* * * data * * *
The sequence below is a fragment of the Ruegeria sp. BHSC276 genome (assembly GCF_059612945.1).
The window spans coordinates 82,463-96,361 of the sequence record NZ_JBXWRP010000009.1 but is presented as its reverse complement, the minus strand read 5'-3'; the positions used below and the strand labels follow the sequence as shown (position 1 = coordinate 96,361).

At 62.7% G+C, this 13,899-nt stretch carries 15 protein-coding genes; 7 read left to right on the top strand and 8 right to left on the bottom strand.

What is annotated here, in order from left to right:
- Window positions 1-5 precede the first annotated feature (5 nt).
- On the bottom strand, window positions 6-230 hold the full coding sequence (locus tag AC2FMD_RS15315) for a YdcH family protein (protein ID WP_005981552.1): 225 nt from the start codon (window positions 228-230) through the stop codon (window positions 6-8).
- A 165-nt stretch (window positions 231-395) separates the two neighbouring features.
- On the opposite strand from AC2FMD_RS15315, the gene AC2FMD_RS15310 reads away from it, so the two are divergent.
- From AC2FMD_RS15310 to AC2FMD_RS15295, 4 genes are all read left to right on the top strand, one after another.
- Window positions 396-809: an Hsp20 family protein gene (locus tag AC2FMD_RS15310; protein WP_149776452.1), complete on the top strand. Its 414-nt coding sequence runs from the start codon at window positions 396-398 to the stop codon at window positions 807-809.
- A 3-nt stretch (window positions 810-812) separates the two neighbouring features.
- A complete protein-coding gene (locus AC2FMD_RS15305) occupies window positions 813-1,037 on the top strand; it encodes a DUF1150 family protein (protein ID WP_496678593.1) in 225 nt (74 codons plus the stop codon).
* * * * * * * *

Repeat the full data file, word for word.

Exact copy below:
The sequence below is a fragment of the Ruegeria sp. BHSC276 genome (assembly GCF_059612945.1).
The window spans coordinates 82,463-96,361 of the sequence record NZ_JBXWRP010000009.1 but is presented as its reverse complement, the minus strand read 5'-3'; the positions used below and the strand labels follow the sequence as shown (position 1 = coordinate 96,361).

At 62.7% G+C, this 13,899-nt stretch carries 15 protein-coding genes; 7 read left to right on the top strand and 8 right to left on the bottom strand.

What is annotated here, in order from left to right:
- Window positions 1-5 precede the first annotated feature (5 nt).
- On the bottom strand, window positions 6-230 hold the full coding sequence (locus tag AC2FMD_RS15315) for a YdcH family protein (protein ID WP_005981552.1): 225 nt from the start codon (window positions 228-230) through the stop codon (window positions 6-8).
- A 165-nt stretch (window positions 231-395) separates the two neighbouring features.
- On the opposite strand from AC2FMD_RS15315, the gene AC2FMD_RS15310 reads away from it, so the two are divergent.
- From AC2FMD_RS15310 to AC2FMD_RS15295, 4 genes are all read left to right on the top strand, one after another.
- Window positions 396-809: an Hsp20 family protein gene (locus tag AC2FMD_RS15310; protein WP_149776452.1), complete on the top strand. Its 414-nt coding sequence runs from the start codon at window positions 396-398 to the stop codon at window positions 807-809.
- A 3-nt stretch (window positions 810-812) separates the two neighbouring features.
- A complete protein-coding gene (locus AC2FMD_RS15305) occupies window positions 813-1,037 on the top strand; it encodes a DUF1150 family protein (protein ID WP_496678593.1) in 225 nt (74 codons plus the stop codon).